The Terrible Twos: That’s What They’re All About

The other day I was that mom.

You know.

The one with the uncontrollable two year old. That has the inability to share. Listen. Sit still. Not jump or otherwise act civilized. The toddler with the insatiable appetite for destruction.

I was that mom.

The one who desperately wanted to look around the room, with a confused expression, and say to people: “Woah. Who brought that kid?”

It was Toddler Tales at the library. It was supposed to be story time. With bean bags and scarves to toss in the air, while the wheels on the bus went round and round. With right legs to put in and right legs to put out, so we could shake them all about and do the Hokey Pokey, to find out what it’s all about.

I sat paralyzed. Stunned at this wild behavior never before exhibited by my child. Hoping the gods of toddler behaviors would cut me some slack. At least before someone got a bean bag in the face.

If you would have been there, observing, you would have been sure about three things:

1. This was the first time my child had ever been out of the house.
2. My child gets less attention than the goldfish we constantly forget to feed.
3. My child is fed only the purest sugar directly imported from Brazil.

The toddler brain defies all logic as adults know it. Their brutal honesty and matter-of-factness is downright intimidating, if not a little frightening. As adults we know what’s acceptable and what isn’t. Toddlers probably do but they don’t care. I know this because mine:

1. Ran around the room like a wild turkey, busting free from a stint at Foster Farms
2. Embraced a total stranger. Not just hugged. Sat in her lap. Arms thrown around her neck. Head rested on shoulder. Sighed. Like she’s been an orphan her whole life, neglected of the only thing she’ll ever need: hugs.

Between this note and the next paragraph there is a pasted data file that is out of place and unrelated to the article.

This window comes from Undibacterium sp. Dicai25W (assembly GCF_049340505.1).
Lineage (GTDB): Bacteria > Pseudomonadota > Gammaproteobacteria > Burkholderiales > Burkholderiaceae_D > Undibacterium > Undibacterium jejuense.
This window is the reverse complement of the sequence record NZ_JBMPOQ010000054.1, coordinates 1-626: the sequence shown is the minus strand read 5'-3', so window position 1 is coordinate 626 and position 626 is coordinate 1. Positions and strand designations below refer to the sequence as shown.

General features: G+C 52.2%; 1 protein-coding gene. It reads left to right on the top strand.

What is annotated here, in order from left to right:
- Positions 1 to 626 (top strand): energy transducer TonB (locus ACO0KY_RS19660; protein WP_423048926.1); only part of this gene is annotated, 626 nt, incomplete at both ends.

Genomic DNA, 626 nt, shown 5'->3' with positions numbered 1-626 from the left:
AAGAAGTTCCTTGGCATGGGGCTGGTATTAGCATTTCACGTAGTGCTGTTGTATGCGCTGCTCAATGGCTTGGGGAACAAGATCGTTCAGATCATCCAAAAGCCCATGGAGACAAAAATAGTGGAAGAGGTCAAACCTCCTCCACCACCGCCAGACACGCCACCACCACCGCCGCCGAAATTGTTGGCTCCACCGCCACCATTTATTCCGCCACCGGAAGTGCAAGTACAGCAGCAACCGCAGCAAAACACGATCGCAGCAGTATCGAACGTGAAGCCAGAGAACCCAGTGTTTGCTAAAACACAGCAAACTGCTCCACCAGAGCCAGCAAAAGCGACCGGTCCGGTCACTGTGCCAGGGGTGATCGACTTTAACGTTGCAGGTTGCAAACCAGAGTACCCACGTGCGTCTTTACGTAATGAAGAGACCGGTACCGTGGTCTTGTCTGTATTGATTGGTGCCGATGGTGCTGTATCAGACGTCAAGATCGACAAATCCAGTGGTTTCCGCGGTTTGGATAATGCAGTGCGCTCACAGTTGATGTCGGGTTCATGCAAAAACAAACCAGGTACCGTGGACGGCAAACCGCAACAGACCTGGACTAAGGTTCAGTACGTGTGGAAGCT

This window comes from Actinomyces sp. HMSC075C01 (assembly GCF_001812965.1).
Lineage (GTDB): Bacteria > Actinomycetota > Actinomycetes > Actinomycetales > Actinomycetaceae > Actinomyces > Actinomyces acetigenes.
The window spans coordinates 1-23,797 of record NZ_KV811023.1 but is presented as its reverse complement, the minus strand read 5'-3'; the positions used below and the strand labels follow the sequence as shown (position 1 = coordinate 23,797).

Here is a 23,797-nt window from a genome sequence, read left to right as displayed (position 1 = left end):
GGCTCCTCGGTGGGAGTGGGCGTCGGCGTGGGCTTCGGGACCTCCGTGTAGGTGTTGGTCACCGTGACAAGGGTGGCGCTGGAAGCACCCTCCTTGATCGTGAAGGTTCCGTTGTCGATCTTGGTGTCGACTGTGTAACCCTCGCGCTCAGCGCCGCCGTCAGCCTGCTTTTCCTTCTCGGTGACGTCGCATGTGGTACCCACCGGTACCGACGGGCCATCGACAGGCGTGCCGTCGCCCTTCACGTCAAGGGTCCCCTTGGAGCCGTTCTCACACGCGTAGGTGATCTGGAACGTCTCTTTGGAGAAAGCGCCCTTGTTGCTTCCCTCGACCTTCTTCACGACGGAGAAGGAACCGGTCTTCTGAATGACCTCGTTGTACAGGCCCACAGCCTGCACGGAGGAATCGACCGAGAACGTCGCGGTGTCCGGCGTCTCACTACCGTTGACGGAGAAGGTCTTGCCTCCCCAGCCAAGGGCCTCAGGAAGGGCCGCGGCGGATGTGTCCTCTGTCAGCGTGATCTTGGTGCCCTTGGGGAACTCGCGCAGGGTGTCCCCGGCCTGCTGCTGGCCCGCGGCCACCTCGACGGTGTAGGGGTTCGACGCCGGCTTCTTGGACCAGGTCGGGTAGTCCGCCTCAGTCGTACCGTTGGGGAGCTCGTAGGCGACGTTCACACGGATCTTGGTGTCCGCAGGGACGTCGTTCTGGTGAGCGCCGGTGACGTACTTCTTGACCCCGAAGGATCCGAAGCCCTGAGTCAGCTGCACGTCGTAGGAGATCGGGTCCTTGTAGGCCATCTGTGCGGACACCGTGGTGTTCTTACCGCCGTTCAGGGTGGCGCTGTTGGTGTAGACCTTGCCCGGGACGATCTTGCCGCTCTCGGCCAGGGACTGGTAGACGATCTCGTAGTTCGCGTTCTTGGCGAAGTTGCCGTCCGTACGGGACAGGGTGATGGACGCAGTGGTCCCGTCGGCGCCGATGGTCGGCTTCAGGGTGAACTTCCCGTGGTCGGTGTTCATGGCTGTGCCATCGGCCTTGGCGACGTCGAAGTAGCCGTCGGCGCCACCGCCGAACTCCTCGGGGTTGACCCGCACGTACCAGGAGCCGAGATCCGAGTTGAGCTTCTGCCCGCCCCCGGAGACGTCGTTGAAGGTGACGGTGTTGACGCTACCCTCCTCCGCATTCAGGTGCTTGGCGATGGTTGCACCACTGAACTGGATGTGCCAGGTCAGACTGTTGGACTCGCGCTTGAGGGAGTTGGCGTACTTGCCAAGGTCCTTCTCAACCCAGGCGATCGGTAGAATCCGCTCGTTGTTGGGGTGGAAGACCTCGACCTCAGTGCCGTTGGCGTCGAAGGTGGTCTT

3. Climbed into some lady’s stroller.
4. Attempted to help herself to some snacks out of the same lady’s diaper bag.
5. Climbed into the chair at the exact moment the storyteller decided to sit down. Goosing this very nice lady, with a boney knee right in the tuckus.
6. Called a 34 year old guy, “Grandpa” then asked him for some gum.
7. Jumped into the middle of the Hokey Pokey circle, stiffly jerking her hips side to side while shouting for everyone to: “Shaka Booty.”

Every attempt I made to stop her and sit her down, resulted in a screech you could hear within a 20 block radius. She intended to have her fun, Veruka Salt-style.

When we left I felt defeated. That I’d never recover. I’d never be able to go back. Ever. Our photos would be taped to the main entrance when we arrived next time (right? I was already considering a next time?).

But just like childbirth, the overwhelming feeling and intensity of it all faded as quickly as it started. By the time we arrived home, less than 10 minutes later, it felt like a lifetime ago.

By the next morning I’d already put it all behind me.

Then she started Tumble Tots gymnastics.

And had to sit in the stretching circle. Instead of running around the room, perfecting a one-toddler routine of Cirque du Soleil.

She turned her loud screech on. She turned her loud screech off. She turned her even louder screech on and threw herself all about.

The terrible twos.

That’s what they’re all about.

Originally posted at Christina’s blog, Raisins and Goldfish. Photo courtesy of